Eye Styes or Hordeolum

Styes, also called hordeola, are bacterial infections that lead to the obstruction of oil-producing glands of the eyelids. Styes appear as small bumps on the upper or lower eyelids. They occur in both sexes and to all ages. Styes are usually harmless and will go away on their own within one to two weeks when your body fights off the infection. To prevent a stye in the eye, always wash your hands before touching your eyes and maintain good eye hygiene, especially if you wear contact lenses.

Many people confuse styes with chalazia. The two types of bumps are similar; the difference is that chalazia develop under the skin and never appear with a head, while styes look like a pimple on the eyelid. Also, a chalazion is usually not painful and usually not accompanied by redness or tenderness.

Eye Stye

Stye Symptoms

  • Redness accompanied by slight pain and tenderness
  • Swelling that usually appears as a bump. The head of the stye may be on the outer eyelid or underneath the eyelid
  • Discomfort when blinking; gritty feeling in eye
  • Sensitivity to light

What Causes a Stye?

Styes are caused by a bacterial infection, most often staphylococcal, in a hair follicle or a gland in the corner of the eye. Children frequently get styes from rubbing their eyes with dirty hands. Certain risk factors can increase your chances of developing styes. These risk factors include:

Are Styes Contagious?

Although the stye itself is not contagious, the bacteria that caused it can spread from one person to another. The staphylococcus bacterium lives on the skin and mucous membranes of humans and most animals. Normally this particular bacterium does not cause problems with the body, but when it enters the oil glands in the eyelids, it can cause pain and inflammation, and it can lead to the development of styes.

In most cases the bacteria enter the eye area when you rub your eyes with dirty hands. Styes are common in children for this reason. The bacteria block the oil glands, preventing the oil from being secreted, and a stye soon develops. You can pass the bacteria to another person through contact, but the bacteria will not necessarily manifest into a stye.

Diagnosing a Stye

A stye will often heal on its own within a couple days. If it does not, you should see your eye doctor for a complete eye exam to determine whether another eye problem, such as blepharitis, is causing the stye.

Stye Treatment

A stye can be treated at home or by your healthcare provider. Typically, you will be directed to apply warm compresses to your eyelid to relieve pain and inflammation. Warm compresses may also accelerate the healing process. Apply the compresses for 10 minutes and repeat as often as needed. Contact lens wearers are asked to refrain from wearing their lenses until the stye and infection are gone. Never squeeze a stye; it will eventually open and drain the pus on its own. If you seek medical treatment, you may be prescribed an antibiotic ointment or cream to fight off the infection.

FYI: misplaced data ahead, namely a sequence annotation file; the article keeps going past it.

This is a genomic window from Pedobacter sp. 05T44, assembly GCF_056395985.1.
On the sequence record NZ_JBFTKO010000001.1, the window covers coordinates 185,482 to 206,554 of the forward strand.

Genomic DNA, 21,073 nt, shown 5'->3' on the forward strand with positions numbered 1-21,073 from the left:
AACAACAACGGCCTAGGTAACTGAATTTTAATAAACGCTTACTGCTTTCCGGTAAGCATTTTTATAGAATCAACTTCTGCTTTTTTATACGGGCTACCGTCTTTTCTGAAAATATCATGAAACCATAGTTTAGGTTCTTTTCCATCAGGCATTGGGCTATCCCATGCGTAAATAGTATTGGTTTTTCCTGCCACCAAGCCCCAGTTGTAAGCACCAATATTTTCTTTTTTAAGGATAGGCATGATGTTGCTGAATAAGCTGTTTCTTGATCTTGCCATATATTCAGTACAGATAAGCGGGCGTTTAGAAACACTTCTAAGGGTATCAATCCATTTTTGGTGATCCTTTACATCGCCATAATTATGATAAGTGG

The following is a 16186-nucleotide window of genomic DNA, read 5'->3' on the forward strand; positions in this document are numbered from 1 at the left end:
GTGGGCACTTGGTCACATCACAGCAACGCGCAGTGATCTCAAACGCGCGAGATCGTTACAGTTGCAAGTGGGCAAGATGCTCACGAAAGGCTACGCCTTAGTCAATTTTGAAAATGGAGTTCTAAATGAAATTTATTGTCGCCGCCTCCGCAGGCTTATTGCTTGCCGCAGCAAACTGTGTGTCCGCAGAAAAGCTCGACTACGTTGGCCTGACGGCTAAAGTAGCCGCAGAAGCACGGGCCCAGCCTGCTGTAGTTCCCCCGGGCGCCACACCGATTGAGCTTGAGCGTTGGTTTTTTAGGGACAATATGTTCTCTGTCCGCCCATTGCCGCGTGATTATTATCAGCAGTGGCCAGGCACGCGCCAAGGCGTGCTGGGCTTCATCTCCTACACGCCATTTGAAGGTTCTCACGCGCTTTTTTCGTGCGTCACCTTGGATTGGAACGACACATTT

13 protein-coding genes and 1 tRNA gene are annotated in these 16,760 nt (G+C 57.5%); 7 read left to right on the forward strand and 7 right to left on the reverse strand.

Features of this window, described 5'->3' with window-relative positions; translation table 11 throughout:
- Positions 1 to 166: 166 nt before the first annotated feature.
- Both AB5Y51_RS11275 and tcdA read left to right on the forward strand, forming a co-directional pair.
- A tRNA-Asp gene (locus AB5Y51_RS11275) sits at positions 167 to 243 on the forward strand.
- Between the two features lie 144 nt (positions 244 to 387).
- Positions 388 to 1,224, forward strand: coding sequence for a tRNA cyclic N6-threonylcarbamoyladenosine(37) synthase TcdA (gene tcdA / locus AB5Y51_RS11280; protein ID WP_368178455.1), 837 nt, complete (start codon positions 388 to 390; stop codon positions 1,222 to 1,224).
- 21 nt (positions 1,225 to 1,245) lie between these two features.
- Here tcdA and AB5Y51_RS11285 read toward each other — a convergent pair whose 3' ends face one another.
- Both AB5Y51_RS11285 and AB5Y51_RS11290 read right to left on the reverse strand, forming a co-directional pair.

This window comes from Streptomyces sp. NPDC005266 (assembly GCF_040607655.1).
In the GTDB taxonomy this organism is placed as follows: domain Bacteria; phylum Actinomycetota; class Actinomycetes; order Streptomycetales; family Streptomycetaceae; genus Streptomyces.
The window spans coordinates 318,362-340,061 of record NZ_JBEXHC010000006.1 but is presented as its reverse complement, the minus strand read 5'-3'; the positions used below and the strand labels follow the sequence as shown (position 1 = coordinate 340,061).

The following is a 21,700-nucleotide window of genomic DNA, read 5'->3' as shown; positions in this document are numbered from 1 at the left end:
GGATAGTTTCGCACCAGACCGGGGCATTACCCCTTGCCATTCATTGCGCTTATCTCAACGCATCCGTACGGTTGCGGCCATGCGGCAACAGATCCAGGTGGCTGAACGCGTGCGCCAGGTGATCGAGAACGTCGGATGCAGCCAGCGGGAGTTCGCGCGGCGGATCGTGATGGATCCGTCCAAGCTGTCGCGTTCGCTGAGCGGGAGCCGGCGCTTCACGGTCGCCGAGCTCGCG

In most cases, the infection heals on its own, and drainage occurs about two days after the head appears, or within a week of the appearance of symptoms such as tenderness and redness. Styes are usually recurrent, even with treatment, so you should take preventive measures to reduce the risk of recurrence. In some cases surgical draining of the stye may be necessary to help heal the infection.

Preventing Styes

Unfortunately there are no specific preventive measures for styes. Keeping your eyelids and eyelashes clean is important. To do this, add three drops of baby shampoo to a small bowl of warm water. Soak a clean cotton ball in the solution, then gently scrub both eyelids for 30–60 seconds with your eyes closed. Rinse with warm tap water. Additional general preventive steps include:

  • Avoid sharing eye make-up with others
  • Avoid sharing towels and other linens such as pillowcases and washcloths
  • Visit your eye doctor regularly
  • If you have a medical condition, visit your healthcare provider often to ensure that your condition is under control
  • Begin treatment as soon as symptoms develop; contact your eye doctor for specific instructions
  • Do not touch or rub your eyes, especially if you have a stye

Stye Complications

Occasionally complications may develop from a stye. Typically this occurs when preventive measures are not taken. For example, the bacterial infection may spread to other parts of your body, including other glands in the eyelid, if you open the head of the stye before it opens on its own. Another complication of eye styes is their tendency to recur. The infection may not respond well to treatment, which may contribute to frequent recurrence.

Some styes may not open and drain on their own within two days of the head’s appearance. Self treatment may not be sufficient, and the pain may increase until medical treatment is needed. Contact your eye doctor or healthcare provider immediately if the stye lasts more than two weeks or if vision changes occur.

Talking to Your Eye Doctor

Here are some questions to ask your eye doctor about styes:

  • Are there any over-the-counter products that can alleviate the symptoms of a stye?
  • Which over-the-counter products should I avoid? Why?
  • If new symptoms develop, such as a fever or nausea, what should I do?
  • What are my treatment options? What options do I have if these fail?
  • How long should it take for the stye to heal?
  • How long should I wait to contact you if symptoms do not go away?

References:
  • S. Moore, MD; S. Yoder, MD “Complete Guide to Symptoms, Illness & Surgery” (The Berkeley Publishing Group, 2006) 622
  • J. Anshel, MD “Smart Medicine for Your Eyes” (SquareOne Publishers, 2011) 312-314
  • J. Lavine, MD “The Eye Care Sourcebook” (Contemporary Books, 2001) 64-66
  • R. Abel, Jr., MD “The Eye Care Revolution” (Kensington Books, 2004) 265-266
This article was last updated on 07/2014